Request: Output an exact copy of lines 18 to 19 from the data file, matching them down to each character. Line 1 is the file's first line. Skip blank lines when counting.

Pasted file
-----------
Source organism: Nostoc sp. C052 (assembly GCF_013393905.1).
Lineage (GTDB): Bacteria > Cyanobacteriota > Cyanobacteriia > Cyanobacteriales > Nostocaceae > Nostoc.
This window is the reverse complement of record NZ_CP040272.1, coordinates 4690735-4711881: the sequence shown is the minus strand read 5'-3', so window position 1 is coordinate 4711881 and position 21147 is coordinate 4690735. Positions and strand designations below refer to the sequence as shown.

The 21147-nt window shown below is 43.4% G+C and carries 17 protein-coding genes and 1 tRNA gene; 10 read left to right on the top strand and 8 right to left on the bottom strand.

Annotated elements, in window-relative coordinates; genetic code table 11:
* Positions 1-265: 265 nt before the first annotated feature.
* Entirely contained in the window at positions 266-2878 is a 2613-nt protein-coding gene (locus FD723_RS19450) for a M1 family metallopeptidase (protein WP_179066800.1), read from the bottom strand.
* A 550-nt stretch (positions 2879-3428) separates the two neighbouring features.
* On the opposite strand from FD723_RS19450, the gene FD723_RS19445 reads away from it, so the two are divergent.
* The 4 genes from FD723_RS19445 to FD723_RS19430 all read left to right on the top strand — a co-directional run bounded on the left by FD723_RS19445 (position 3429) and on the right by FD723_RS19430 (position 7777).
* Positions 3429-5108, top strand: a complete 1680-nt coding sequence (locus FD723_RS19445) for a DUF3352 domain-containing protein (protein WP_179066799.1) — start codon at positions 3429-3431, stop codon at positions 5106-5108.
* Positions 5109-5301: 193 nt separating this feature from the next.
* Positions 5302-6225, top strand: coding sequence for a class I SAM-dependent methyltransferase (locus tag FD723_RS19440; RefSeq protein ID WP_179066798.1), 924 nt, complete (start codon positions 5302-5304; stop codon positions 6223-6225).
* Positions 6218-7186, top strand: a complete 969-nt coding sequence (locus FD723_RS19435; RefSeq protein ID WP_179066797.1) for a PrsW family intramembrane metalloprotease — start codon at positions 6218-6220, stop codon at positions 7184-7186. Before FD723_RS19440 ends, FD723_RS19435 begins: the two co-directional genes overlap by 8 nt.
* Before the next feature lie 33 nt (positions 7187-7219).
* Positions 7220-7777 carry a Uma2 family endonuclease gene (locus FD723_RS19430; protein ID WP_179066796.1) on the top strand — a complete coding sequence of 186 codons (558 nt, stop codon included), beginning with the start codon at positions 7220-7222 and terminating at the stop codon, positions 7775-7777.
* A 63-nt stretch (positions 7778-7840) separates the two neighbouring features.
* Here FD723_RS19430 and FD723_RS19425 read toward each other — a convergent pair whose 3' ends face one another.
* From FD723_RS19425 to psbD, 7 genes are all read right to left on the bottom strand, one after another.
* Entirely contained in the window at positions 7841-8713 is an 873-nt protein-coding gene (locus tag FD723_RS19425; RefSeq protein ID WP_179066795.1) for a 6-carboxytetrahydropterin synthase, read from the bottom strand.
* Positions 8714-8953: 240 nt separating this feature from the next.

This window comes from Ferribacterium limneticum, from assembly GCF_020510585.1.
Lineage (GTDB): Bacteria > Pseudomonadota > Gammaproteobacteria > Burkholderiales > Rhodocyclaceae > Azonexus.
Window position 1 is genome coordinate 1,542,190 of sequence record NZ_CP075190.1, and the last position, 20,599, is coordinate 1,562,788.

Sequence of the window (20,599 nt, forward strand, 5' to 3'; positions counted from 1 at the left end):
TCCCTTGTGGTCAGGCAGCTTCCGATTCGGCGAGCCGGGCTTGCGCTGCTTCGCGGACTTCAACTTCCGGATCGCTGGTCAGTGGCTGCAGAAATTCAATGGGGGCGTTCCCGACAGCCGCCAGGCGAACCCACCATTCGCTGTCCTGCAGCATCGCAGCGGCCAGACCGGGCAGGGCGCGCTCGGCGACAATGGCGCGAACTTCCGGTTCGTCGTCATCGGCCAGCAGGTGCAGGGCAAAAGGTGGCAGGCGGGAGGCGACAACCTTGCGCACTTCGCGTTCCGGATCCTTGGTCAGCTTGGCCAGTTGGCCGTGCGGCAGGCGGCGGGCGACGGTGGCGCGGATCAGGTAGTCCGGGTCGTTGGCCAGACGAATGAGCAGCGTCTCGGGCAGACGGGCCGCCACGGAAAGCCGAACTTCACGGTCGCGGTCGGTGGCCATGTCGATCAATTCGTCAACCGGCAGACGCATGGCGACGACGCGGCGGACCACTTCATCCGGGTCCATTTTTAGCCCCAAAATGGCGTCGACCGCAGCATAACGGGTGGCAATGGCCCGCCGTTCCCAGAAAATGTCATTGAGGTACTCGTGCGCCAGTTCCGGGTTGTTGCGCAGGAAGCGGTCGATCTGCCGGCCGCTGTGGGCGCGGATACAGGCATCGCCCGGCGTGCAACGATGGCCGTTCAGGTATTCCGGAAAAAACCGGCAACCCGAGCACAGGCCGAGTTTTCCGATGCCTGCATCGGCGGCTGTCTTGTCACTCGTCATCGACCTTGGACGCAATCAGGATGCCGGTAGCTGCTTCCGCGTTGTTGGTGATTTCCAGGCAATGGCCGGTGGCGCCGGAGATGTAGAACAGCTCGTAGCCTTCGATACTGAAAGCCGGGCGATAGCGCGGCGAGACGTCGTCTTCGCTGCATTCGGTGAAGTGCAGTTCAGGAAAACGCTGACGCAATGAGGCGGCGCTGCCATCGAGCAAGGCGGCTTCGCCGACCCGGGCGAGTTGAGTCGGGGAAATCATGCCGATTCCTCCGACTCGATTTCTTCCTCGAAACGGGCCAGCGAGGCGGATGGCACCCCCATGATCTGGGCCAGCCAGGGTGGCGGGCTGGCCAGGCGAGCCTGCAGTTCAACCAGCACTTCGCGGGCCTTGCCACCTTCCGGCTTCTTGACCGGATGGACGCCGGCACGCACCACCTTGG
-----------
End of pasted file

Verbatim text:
* Here FD723_RS19430 and FD723_RS19425 read toward each other — a convergent pair whose 3' ends face one another.
* From FD723_RS19425 to psbD, 7 genes are all read right to left on the bottom strand, one after another.